by Kent Kosack
I quit chewing gum in eighth grade. It was spring and we were all nervous and excited for graduation and summer and high school and somehow that energy gave me the courage to approach Joey Talbot on his perch at the top of the bleachers as he watched the cheerleaders practice on the soccer field still damp from the morning rain. He’d broken up with Sara, our grade’s It girl, and I swear I’d seen him checking me out in the hallways. I could feel his eyes on me in social studies in third period while Mr. Jackson rambled on about the Great Depression. Only I wasn’t depressed. I was ecstatic, at first. Greatly. Until a month passed and he still hadn’t asked me out and the ecstasy turned into a dull thrum of anxiety and doubt and expectation. When would he ask me out? Where? How? Finally, I spotted him on the bleachers, alone, and I just went for it. I shoved three sticks of Winterfresh in my mouth and kept repeating the name like a mantra, Winterfresh, Winterfresh, trying to feel as cool and crisp as the gum as I creaked up the bleachers.
Joey looked like the lord of the middle school up there, surveying his lands. He nodded at me and I took that as an invitation and sat beside him. He smelled like Cool Water cologne and I immediately felt cooler beside him, chomping my Winterfresh and playing with my ponytail.
“Watching the practice, huh?” I said.
He nodded and stuck the strong legs that made him our soccer team’s star forward across the row below us. We watched my more popular peers flip and cartwheel and cheer. They struggled to form a human pyramid then collapsed in a pile of limbs and curses and grass-stained skirts.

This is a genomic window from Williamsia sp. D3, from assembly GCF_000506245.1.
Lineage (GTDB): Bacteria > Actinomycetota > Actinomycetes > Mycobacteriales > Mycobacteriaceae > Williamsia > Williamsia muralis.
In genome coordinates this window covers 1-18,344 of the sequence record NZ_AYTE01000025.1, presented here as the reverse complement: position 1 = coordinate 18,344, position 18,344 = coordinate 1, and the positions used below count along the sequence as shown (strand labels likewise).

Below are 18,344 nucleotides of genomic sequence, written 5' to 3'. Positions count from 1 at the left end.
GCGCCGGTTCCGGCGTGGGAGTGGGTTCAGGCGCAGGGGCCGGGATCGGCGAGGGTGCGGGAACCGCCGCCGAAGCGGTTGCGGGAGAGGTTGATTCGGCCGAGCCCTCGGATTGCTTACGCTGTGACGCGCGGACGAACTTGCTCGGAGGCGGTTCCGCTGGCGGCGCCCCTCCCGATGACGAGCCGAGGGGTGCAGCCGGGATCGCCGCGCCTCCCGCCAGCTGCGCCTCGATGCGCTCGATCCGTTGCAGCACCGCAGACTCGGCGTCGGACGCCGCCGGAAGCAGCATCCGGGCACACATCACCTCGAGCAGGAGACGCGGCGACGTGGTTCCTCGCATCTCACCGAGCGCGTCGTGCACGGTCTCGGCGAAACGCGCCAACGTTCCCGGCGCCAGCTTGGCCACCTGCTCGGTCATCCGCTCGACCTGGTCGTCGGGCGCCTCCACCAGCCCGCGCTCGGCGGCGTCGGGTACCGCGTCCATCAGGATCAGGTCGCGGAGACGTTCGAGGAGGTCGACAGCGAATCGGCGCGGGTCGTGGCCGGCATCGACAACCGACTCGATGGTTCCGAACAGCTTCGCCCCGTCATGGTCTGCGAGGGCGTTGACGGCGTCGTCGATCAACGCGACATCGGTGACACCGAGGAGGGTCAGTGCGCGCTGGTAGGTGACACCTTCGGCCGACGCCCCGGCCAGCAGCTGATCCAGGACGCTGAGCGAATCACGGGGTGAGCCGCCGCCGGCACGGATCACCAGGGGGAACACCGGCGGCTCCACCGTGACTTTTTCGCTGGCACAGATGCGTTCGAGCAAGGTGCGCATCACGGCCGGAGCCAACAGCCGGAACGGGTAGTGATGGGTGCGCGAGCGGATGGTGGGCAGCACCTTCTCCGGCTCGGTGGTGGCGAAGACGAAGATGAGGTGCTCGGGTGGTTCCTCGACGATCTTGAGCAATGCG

He looked at me. Turned his big blue eyes on only me. Our eyes met for the first time. My molars ravaged the gum with renewed gusto.
“What’s with the gum?”
“It’s Winterfresh. My favorite. Want a piece?”
“Sure,” he said, taking the last from the pack and bending it in half between his bright white teeth.
We sat like that for a while, chewing and listening to the half-synced cheers. He looked at me again. Those blue eyes, again. This was it.
He said, “you chew kind of loud, don’t you?”
“Yeah. You chew like a Jew.” He spat the last word like a slur and turned those blue eyes back to the girls on the field.
My whole body reddened. I swallowed my gum, all three sticks, but tried to keep smiling. It seemed important. To smile.
Somehow, after a minute or ten, I descended the bleachers and made it home. The rest of the afternoon is a blur. But I remember the aftermath. Trying to figure out exactly how Jews chewed and why Joey wouldn’t like it. I couldn’t ask my parents, secular Jews who knew more about Christmas trees than the Torah. I spent hours in the library with encyclopedias, sifting through the torturous annals of Jewish history, the pogroms and genocides, but found no entries on gum or the unique mechanics of how a Jew was supposed to chew.
With time, I almost forgot about Joey. High school, college out of state, a career, marriage, two daughters, one now a sullen teen and the other about to become one. But sometimes, when a coworker jokes about Jewing a car salesman down to get a deal or one of my daughters asks me what a kike is, that stupid, shameful smile starts creeping across my face again and I feel it, that wad of Winterfresh stuck like a blue pit in one of my intestines, an indigestible, everlasting lump. The last gum I ever chewed.
Kent Kosack is a writer, editor, and educator based in Pittsburgh, PA. His work has been published in Tin House (Flash Fidelity), the Cincinnati Review, the Normal School, 3:AM Magazine, and elsewhere. See more at: www.kentkosack.com
Image source: Hunter Newton/Unsplash